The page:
He expressed the prevailing disaffection with a 24-hour race, saying, "I can understand Bill France's wanting to run a 24-hour race, but from our point of view it doesn't really make too much sense. A 12-hour race here is about right. And there's really only room for one 24-hour race. However, I don't mind long races. I like them. I'm tough. I'm wiry. This race is a great gamble, though. The faster you go the more chance you have of winning and the less chance you have of finishing. The slower you go, the more chance you have of finishing and the less chance you have of winning. Somewhere in between these two conflicting demands is a speed that is just right—I believe somewhere between 1:59 and 2:10 a lap is the winning time."
Asked what he did in the evenings after practice for the great gamble, Miles said, "I brought down a large assortment of crossword puzzles. And I brought my chess book with me. We spend the early part of the evening eating, and we talk about automobiles and tires and people. And I've had more sleep at Daytona Beach than I've had in the last six months."
On the face of it, sleep seemed to be about the only thing Miles had in common with his co-driver, Lloyd Ruby, who slept all the way through an appointment Thursday evening and whose eyes are not more than half open the rest of the time. Ruby, 37, is a big Texan and a seasoned Indianapolis driver with solid experience in just about every other kind of car and no great interest in any of them. He had no objections to 24 hours on the Daytona track: "Just another race."
And he said he had no favorite distance or race: "I just go where the money is." About the swarm of Ferraris around him he confined himself to, "They'll always be there."
The day of the race was bright and cold, 34� in the morning, and the field went around alternately moaning and saying that, well, it would be good for the transmission. Three o'clock loomed up, race time, and nobody appeared tense. Along the pits, a mechanic sat digging quite a large hole in the road with a seashell. MG Pit Man Russ Brumbaugh rushed in from a Daytona matinee of the Nutcracker ballet still wearing the Mother Goose wig of his dance role. He kept the wig on thereafter except when working; he said it kept his head warm. Ferrari Driver Bob Bondurant sent his manager back into town for thermal underwear.
Mario Andretti, Indy's rookie of the year and the co-driver of Rodriguez' Ferrari, leaned on the sunny wall of the track cafeteria to talk to friends for a while and then went inside to consume—stoically—a very dry roast-beef sandwich. Andretti is a small man, perhaps 5 feet 4, and he is one of the few drivers with the old glamour, the marvelous arrogance that one associates with the late Marquis de Portago and the racing heroes of the movies. "Mario," a newspaperman said to him seriously before the race, "you've shown me a lot of class in the last three days." Andretti considered that and replied, "How?"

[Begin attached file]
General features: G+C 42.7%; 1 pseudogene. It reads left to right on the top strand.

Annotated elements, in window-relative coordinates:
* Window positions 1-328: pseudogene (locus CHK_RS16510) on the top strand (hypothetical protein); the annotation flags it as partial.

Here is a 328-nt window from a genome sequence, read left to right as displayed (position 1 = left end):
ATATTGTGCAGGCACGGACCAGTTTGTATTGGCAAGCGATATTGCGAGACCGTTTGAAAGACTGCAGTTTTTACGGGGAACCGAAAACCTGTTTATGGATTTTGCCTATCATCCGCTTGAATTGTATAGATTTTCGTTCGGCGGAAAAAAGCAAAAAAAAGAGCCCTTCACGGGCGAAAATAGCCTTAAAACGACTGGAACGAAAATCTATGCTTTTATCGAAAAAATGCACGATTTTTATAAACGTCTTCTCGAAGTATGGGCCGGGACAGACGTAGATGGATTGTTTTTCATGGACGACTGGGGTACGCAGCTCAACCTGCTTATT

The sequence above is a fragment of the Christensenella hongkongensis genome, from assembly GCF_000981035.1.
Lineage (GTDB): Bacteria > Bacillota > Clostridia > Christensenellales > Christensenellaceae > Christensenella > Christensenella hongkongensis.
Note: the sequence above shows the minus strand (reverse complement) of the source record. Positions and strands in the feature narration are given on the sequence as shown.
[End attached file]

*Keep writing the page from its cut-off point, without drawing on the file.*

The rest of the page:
For some reason Daytona did not copy the start to which Le Mans has given its name—drivers sprinting across the track to their cars, starting the engines and commencing the race in a Place de la Concorde traffic jam—but instead let them roll away, two by two, in track-racing fashion. It was Bonnier in the Chaparral out front at the first call, followed by Miles, Walt Hansgen in another Mark II Ford and Rodriguez in the most promising Ferrari, which eventually placed fourth. This was the one closest to the factory—entered by Enzo Ferrari's man in America, Luigi Chinetti, under the aegis of the North American Racing Team. (A still newer Ferrari was withheld from the race on the ground that it was not yet ready.) After Lucien Bianchi's Ferrari came the stylish American Richie Ginther, winner of the Mexican Grand Prix (his first world championship win and the first for Japan's Honda car), in yet another Mark II Ford, which boasted an automatic transmission. Ford has been vexed over the success of Hall and his Chevrolet-engined Chaparrals, which have performed sensationally with automatics, and this was clearly a step toward equality. But it failed at Daytona, the car retiring after 329 laps.
The Chaparral's lead was short-lived. On the second lap Miles put his foot down and nosed his black-and-white Ford past it, and from that point he and Lloyd Ruby were invincible. Rarely has one car so dominated so long a race. Miles and Ruby steadily increased their lead through the remaining hours of daylight on Saturday afternoon, through the gold twilight and into the frigid evening, when the racers' headlights lit the speedway like a giant carnival ride and the temperature slowly dropped below 20�.
The wind was off the sea. The moon was full and in its glow the cars zipping around the course looked like fluorescent water bugs. To spectators the road seemed to disappear in the darkness, and headlights etched patterns that looked as if they would cross one another and result in alarming collisions. In the pits it got colder and colder. Figures moved about muffled from their eyes to their ankles in blankets and scarves. The cold and the constant roar, the tension in even inactive pit crews seemed stranger and stranger as the night wore on, and by midnight one was as fatigued as if it were hours later, just from nerves. Carroll Shelby stayed up virtually all night to watch his Fords. "I sat in the car for a minute, but I got a crick in my neck," he said. Baron Huschke von Hanstein was as vigilant over his Porsches, one of which—the new Carrera—lanced in among the bigger and faster cars and finished sixth.
Most vigilant of all were Miles and Ruby, who had faultlessly compounded the equation for victory. Lord knows they did not go so slow as to risk losing the race; they won by a stunning eight laps, or 30 miles. And yet they did not race so swiftly as to risk destroying their car.